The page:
Theresa May’s reported plans to demand the return of £9bn of UK assets held by the European Investment Bank would put in jeopardy funding for key British infrastructure projects, including the government’s flagship Midlands Engine.
Over the weekend, it was claimed that the prime minister intends to reduce the size of Britain’s divorce bill from the EU by threatening to pull out the UK’s share of assets in the bank.
A Whitehall source told the Sunday Times that the EU would be worried because the European Investment Bank’s (EIB) investments in infrastructure across the EU are “predicated on our contribution”.
However, a senior source close to the bank based in Brussels has told the Guardian that the threat would only put in peril projects in the UK with applications for loans currently under appraisal by the member states, who comprise the EIB’s stakeholders.
Such projects include a £122m loan to the “Midlands engine”, which the prime minister claimed in January would be “an engine for growth” to rival George Osborne’s “northern powerhouse”.
The source said: “There will be greater scrutiny by other member states. You can expect the tone of negotiations to influence the approval process going ahead. You can’t rule out grumpiness all round.
“As things become political, to be honest, I think we will expect more comment from the EU-27, backbencher types, saying if the UK is leaving how on earth can they reap the benefits.”
Tim Farron, the leader of the Liberal Democrats, in response to the development, accused the prime minister of being reckless in her approach to the coming article 50 negotiations.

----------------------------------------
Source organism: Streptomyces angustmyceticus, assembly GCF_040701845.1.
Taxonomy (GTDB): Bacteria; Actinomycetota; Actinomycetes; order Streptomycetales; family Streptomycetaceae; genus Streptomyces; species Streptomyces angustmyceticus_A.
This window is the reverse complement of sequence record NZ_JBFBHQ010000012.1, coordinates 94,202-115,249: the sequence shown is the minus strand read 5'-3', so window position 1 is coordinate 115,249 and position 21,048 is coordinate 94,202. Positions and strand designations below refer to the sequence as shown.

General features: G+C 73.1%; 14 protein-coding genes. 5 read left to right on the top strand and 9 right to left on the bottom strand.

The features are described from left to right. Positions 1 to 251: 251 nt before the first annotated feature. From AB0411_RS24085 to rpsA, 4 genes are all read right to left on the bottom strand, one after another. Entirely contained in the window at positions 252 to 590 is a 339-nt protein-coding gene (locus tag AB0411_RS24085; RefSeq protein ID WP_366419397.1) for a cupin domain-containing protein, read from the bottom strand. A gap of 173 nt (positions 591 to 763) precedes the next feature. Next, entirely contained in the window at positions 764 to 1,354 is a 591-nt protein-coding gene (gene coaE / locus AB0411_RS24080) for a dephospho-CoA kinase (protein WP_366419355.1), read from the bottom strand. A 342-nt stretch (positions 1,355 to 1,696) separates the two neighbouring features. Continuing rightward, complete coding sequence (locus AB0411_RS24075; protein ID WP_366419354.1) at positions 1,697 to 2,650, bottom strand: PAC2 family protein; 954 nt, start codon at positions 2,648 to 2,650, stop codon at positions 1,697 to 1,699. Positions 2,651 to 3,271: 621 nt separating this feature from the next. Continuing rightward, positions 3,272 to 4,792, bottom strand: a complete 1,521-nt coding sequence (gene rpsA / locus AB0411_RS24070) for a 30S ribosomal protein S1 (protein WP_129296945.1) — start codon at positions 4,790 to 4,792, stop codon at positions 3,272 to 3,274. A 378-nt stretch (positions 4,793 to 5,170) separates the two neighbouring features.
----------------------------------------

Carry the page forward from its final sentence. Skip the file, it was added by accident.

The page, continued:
He said: “The Midlands engine is facing a false start. This is another sign of the chaos and incompetence at the heart of this government.”
Britain has been a member of the bank since 1973. The bank has made loans of more than £52bn in the past decade to UK-based projects, including £5.5bn last year supporting schemes such as schools, universities and new hospitals.
Crossrail also secured €600m (£523m) in 2013 to help buy rolling stock for the high-speed Transport for London service due to open next year. London Overground secured £220m last April to help buy 60 trains.
Funding agreements that have already been signed off by the EIB’s members will not be affected by the uncertainty caused by the article 50 negotiations, as they are legally binding.
However, those under appraisal could be jeopardised by aggressive briefings from Whitehall about the future, it is claimed.
The chancellor, Philip Hammond, launched the government’s strategy for the Midlands last week, during a visit in Dudley. An application for EIB funds was made in January.
However, the EIB believes that there is a particular danger for recipients who require certainty of its funding streams well in advance of spending the money, such as water companies.
A source claimed that utility companies used EIB funding to keep prices to consumers down. “In the past they have always known that for half of the investment needs, they know what the pricing will be,” the source said. “It is very easy. Clearly, now there is an uncertainty looking ahead.”
Under the statutes of the EIB, its shareholders can only be member states of the EU. However, it had been hoped by many in senior positions in the bank that “rational thinking” would lead to an amendment to the rule book to allow the UK to stay.
According to the EIB’s 2015 financial statements, the bank’s reserves consist of paid-up capital from member states of €21.7bn, plus a further €41.6bn of accumulated profits. The UK’s share of this is 16.1%, or €10.20bn (£9bn). However, there is some doubt in the EIB that Britain would be eligible for that full share if it left, given that the bank is not winding down, the source added.